Jean de La Fontaine
One of the most beautiful works of the Arts and Crafts Movement - a gorgeous facsimile of a piece of publishing history.
The sixteenth century was the golden age of English poetry. Edmund Spenser burned to create an English equivalent to Virgil’s Aeneid. Instead of lauding the Caesars, he would glorify Elizabeth, the Virgin Queen. Where Virgil connected Rome to the heroic past of Troy, Spenser would forge a link between Tudor England and the mythological age of King Arthur. The result was The Faerie Queene, a rich allegory which elevated Protestant virtues through the medium of a romantic, chivalric epic. Today the power of Spenser’s story and the beauty of his verse still live in ‘famous memory’.
Rather as Spenser himself looked to ‘antique times’, the Arts and Crafts movement of the late-19th century looked back nostalgically to the Middle Ages. Walter Crane, an illustrator and associate of William Morris, was inspired by Edmund Spenser. He, after all, was a quintessentially English writer, dedicated to the noble aims of justice, honour and chivalry to which Crane himself, a socialist and romantic, was also committed. He illustrated the poem so lavishly that this sumptuous edition became a legend of book production in its own right.
Abroad in armes, at home in studious kynd,
Who seekes with painfull toile shall honor soonest find
Born in London around 1552 to a family of modest means, Edmund Spenser was educated as a poor scholar at Pembroke College, Cambridge. He managed to gain work with the government, and served in Ireland, where he met the influential court favourite and poet, Sir Walter Raleigh. His own poetry, including The Faerie Queene, was written in between his official duties and he succeeded in gaining an introduction to read his works to the Queen in 1589. The Queen was so impressed with his epic that she granted Spenser an annual pension of £50. Elizabeth’s chief minister Lord Burghley is supposed to have grumbled, ‘What, all this for a song!’ Spenser’s Irish estate was burned during an attack in 1598. He left Ireland a year later and returned to London, where he died aged 47. His coffin was interred in Westminster Abbey close to Chaucer, an indication of the immense stature he had acquired. His inscription hails: ‘Prince of Poets in his tyme; whose Divine Spirrit needs noe othir witnesse then the works which he left behinde him.’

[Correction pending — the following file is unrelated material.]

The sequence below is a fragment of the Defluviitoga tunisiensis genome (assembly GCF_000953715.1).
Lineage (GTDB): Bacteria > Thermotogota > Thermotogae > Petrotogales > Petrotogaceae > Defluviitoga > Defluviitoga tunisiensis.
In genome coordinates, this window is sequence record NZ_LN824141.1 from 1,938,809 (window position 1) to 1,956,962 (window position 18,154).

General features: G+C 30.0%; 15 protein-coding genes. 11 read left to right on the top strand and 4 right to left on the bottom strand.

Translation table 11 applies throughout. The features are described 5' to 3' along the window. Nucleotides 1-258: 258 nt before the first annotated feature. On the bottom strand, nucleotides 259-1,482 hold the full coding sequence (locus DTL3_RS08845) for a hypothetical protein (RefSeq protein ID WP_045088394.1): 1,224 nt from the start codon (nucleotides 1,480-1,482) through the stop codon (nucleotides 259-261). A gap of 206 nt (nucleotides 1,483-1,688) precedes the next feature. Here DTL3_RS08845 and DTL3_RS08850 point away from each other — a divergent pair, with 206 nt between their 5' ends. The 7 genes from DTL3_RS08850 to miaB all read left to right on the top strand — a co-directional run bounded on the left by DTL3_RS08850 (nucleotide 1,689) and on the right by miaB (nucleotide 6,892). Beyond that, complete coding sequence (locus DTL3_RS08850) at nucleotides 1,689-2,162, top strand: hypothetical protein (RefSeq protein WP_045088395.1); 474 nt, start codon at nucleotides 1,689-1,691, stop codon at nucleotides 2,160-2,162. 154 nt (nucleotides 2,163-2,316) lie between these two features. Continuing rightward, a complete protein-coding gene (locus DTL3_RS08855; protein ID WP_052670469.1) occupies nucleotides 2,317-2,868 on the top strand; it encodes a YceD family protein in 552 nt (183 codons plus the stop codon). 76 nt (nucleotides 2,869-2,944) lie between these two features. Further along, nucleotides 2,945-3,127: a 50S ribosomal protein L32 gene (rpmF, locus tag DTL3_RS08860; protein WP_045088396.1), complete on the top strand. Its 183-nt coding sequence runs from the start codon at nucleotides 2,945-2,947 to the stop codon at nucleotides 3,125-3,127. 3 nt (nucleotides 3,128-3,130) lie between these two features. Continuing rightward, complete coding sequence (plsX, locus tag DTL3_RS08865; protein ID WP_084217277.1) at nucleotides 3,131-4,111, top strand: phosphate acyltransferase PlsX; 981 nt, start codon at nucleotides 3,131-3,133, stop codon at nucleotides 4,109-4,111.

And thou, O fayrest Princesse under sky!
In this fayre mirrhour maist behold thy face,
And thine owne realmes in lond of Faery,
And in this antique ymage thy great auncestry
Spenser drew praise from Milton for his ‘forests, and enchantments drear/Where more is meant than meets the ear’. On one level The Faerie Queene works as a fabulous romance in which dragons, beasts, satyrs, foul enchanters, kind hermits, virtuous maidens and wicked seductresses are all to be found. On another, it is an allegory that is at once moral, political and biographical, from the many characters who reflect aspects of Elizabeth I (the virtuous Belphoebe, the warrior maid Britomartis, Gloriana and the Faerie Queene herself), to wicked characters who symbolise the Catholic Church, the Pope and Mary Queen of Scots. Some personifications are obvious – Despaire urging suicide, or three sisters called Fidelia, Speranza and Charissa who are healers in the House of Holinesse. Other dramatic allegories present subtle moral conundrums, which the reader, as much as the characters, must learn to decode. The Redcrosse Knight is too easily led to doubt his lady Una because of a trick; Amavia kills herself, splashing her baby with blood – a stain which cannot be washed away; a husband whose wife is unfaithful jumps into the sea, only to discover that he is so consumed by jealousy that he floats safely . . . Spenser’s imagination and inventiveness ensure his characters and situations are too lively and many-layered for any simplistic reading.